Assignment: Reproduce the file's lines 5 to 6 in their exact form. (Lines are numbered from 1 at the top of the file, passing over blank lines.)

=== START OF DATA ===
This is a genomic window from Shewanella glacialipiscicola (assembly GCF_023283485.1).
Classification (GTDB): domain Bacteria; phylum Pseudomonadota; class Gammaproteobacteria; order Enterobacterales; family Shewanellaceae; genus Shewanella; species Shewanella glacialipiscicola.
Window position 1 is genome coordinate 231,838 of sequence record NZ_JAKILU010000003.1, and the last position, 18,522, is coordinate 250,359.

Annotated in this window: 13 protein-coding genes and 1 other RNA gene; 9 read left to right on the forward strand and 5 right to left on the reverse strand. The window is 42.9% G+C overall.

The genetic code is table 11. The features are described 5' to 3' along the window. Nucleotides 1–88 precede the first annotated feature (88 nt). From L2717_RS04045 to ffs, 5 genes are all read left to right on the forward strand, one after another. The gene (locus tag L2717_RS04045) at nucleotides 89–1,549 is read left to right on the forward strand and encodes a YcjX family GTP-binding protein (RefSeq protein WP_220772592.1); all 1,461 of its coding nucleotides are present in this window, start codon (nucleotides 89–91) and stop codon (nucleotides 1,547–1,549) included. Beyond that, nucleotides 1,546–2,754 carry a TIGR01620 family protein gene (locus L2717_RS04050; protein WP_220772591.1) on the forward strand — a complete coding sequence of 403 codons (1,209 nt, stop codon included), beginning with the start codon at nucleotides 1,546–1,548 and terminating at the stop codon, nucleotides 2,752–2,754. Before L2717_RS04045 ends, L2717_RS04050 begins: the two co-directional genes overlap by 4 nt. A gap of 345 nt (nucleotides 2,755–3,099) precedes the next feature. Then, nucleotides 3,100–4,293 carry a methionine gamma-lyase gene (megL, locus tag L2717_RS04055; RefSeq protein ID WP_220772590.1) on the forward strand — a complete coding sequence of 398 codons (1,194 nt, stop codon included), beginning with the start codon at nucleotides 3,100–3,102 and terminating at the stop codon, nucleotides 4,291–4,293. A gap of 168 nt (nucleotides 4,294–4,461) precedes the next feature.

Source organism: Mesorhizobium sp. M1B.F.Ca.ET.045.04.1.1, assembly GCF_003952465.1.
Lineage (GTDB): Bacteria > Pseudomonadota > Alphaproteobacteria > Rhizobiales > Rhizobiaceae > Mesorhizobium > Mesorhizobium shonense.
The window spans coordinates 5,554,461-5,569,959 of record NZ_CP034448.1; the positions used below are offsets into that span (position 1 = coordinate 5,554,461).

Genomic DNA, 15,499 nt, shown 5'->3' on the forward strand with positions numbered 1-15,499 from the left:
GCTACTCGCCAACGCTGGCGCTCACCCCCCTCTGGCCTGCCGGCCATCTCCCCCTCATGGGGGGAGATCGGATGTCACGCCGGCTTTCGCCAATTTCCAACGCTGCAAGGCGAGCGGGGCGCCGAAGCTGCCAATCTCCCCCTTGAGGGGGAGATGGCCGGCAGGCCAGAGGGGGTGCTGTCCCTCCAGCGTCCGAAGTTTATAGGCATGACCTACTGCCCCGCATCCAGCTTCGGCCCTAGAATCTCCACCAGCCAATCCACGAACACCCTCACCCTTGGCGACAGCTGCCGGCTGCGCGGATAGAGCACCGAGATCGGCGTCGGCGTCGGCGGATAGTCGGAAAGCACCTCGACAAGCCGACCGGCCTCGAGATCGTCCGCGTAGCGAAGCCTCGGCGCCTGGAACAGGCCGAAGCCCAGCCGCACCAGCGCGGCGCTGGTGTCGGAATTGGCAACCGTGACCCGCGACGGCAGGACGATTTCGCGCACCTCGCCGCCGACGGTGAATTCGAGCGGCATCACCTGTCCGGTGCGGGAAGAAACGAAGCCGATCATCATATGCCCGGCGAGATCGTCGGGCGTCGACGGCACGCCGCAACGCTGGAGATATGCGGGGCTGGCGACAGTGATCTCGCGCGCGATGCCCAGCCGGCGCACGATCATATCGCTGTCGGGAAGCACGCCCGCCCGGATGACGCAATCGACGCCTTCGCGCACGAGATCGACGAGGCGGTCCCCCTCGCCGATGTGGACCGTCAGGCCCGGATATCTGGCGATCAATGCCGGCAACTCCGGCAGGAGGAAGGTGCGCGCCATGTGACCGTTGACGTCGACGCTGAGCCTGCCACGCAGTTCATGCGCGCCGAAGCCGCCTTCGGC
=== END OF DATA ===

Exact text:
The genetic code is table 11. The features are described 5' to 3' along the window. Nucleotides 1–88 precede the first annotated feature (88 nt). From L2717_RS04045 to ffs, 5 genes are all read left to right on the forward strand, one after another. The gene (locus tag L2717_RS04045) at nucleotides 89–1,549 is read left to right on the forward strand and encodes a YcjX family GTP-binding protein (RefSeq protein WP_220772592.1); all 1,461 of its coding nucleotides are present in this window, start codon (nucleotides 89–91) and stop codon (nucleotides 1,547–1,549) included. Beyond that, nucleotides 1,546–2,754 carry a TIGR01620 family protein gene (locus L2717_RS04050; protein WP_220772591.1) on the forward strand — a complete coding sequence of 403 codons (1,209 nt, stop codon included), beginning with the start codon at nucleotides 1,546–1,548 and terminating at the stop codon, nucleotides 2,752–2,754. Before L2717_RS04045 ends, L2717_RS04050 begins: the two co-directional genes overlap by 4 nt. A gap of 345 nt (nucleotides 2,755–3,099) precedes the next feature. Then, nucleotides 3,100–4,293 carry a methionine gamma-lyase gene (megL, locus tag L2717_RS04055; RefSeq protein ID WP_220772590.1) on the forward strand — a complete coding sequence of 398 codons (1,194 nt, stop codon included), beginning with the start codon at nucleotides 3,100–3,102 and terminating at the stop codon, nucleotides 4,291–4,293. A gap of 168 nt (nucleotides 4,294–4,461) precedes the next feature.

Source organism: Mesorhizobium sp. M1B.F.Ca.ET.045.04.1.1, assembly GCF_003952465.1.